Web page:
Land Rover Monthly - - Lrm Technical -

There are good rea­sons for re­mov­ing the wind­screen and its frame. For one, the screen is chipped in two ar­eas and is scratched in sev­eral places. The chips may de­velop into cracks, or may fail a fu­ture MOT since one of them is in the line of vi­sion. And the screen rub­ber seal has per­ished in the usual way, split­ting badly at the cor­ners and let­ting wa­ter in, as is the seal be­tween the screen frame and bulk­head. Im­por­tantly, for the re­paint, tak­ing th­ese parts off means we get an orig­i­nal paint job along the bulk­head top and around the screen seal, with no mask­ing needed.

1It should be pos­si­ble to ease the seal away from the in­side of the frame, then gen­tly ap­ply pres­sure to dis­lodge the screen with seal.

2But ours cracked, prob­a­bly due to resid­ual stress from two stone chips, so Steve cut off the in­ter­nal lip of the seal to avoid more crack­ing.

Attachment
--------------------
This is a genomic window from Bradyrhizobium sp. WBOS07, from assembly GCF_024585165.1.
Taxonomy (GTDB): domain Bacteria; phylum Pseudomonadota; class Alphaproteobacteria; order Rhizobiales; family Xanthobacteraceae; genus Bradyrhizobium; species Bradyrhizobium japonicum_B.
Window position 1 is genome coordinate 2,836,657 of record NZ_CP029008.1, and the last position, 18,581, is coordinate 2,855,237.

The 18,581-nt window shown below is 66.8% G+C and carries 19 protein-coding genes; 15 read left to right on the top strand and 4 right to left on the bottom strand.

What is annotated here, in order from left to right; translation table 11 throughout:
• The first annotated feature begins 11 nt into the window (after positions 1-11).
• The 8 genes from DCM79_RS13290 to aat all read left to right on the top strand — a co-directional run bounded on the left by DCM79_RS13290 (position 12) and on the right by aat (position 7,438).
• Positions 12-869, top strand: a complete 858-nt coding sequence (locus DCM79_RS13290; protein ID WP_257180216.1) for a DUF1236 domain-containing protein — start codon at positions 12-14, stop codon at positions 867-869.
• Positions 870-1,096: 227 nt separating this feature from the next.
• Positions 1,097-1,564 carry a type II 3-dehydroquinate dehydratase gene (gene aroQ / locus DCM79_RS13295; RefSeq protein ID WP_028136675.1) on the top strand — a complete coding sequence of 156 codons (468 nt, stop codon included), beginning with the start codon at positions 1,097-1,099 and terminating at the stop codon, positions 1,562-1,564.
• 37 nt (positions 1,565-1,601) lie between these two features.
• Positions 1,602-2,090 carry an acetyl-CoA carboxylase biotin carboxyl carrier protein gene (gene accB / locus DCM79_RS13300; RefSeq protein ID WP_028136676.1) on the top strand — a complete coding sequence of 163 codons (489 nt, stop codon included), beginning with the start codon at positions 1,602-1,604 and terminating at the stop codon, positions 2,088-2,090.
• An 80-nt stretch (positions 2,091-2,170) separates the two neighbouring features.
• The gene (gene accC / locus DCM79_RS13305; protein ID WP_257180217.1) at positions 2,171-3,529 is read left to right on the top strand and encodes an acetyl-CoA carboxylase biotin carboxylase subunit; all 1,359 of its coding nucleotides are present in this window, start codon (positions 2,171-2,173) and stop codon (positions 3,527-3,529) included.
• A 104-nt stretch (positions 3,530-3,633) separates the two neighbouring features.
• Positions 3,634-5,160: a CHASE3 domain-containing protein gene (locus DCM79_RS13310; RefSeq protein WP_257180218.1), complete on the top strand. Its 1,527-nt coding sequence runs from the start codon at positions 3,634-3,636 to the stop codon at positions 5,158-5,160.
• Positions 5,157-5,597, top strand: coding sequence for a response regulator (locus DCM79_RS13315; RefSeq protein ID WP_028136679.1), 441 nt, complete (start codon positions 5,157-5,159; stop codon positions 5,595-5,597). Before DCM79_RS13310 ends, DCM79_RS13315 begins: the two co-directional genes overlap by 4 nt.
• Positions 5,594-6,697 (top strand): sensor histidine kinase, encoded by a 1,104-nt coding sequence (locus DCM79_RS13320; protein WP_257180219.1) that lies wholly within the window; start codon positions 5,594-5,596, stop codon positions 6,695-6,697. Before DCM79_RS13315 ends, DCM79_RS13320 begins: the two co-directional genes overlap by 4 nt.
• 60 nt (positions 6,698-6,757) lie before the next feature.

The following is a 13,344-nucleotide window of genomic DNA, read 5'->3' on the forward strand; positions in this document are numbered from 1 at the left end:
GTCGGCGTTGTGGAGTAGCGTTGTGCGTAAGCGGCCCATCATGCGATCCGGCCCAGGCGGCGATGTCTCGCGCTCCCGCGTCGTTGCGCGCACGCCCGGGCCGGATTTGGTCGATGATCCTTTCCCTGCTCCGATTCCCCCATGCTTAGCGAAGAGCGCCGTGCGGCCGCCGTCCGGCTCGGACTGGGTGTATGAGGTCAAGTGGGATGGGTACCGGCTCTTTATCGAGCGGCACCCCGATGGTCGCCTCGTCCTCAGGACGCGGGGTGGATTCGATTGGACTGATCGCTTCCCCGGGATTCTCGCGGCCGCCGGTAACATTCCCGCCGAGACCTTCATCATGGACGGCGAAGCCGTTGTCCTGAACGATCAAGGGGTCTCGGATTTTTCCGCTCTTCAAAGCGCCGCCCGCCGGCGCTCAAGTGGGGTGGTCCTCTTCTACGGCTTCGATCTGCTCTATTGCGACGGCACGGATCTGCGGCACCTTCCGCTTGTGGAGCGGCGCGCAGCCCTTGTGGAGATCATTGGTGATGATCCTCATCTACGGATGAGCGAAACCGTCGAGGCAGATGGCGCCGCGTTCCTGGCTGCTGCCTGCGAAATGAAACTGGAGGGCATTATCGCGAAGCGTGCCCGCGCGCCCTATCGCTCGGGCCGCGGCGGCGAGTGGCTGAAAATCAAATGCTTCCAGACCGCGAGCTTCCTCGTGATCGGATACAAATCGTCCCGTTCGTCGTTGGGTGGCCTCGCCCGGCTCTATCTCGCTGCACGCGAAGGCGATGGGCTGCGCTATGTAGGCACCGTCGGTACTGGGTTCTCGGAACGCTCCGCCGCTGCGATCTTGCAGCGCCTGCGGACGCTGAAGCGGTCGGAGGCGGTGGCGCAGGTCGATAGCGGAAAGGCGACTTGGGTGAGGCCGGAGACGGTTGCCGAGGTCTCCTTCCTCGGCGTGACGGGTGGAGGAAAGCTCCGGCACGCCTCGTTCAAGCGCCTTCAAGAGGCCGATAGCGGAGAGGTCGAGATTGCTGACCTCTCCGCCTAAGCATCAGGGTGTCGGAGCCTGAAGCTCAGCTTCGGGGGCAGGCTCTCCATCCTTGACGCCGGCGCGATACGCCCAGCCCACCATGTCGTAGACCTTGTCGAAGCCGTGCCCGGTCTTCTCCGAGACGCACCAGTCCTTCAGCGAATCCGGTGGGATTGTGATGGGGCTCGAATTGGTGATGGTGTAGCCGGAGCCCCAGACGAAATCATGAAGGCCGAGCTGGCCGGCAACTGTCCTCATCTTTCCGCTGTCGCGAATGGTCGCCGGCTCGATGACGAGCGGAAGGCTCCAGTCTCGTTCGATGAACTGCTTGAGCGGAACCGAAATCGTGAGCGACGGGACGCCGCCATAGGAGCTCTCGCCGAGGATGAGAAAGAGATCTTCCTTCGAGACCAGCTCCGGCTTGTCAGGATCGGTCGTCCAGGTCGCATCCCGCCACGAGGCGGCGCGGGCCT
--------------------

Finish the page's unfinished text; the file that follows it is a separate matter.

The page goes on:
3The screen with seal at­tached is lifted out for­wards. Re­mov­ing it means we get a good paint fin­ish up to and be­hind the new seal.

4To re­move the wind­screen frame, first the swing bolts at each side are re­leased af­ter soak­ing with pen­e­trat­ing oil and swung down.

5Th­ese socket-head bolts hold the swing bolt brack­ets to the bulk­head, and pass through the bulk­head to screw into the ex­ter­nal hinges.

6The frame can now be lifted off the bulk­head, and this will al­low the bulk­head top edge and un­der­side of the frame to be prop­erly painted.

7With the screen frame face down, the large crosshead screws hold­ing the top of the hinges to the frame are re­moved with an im­pact driver.

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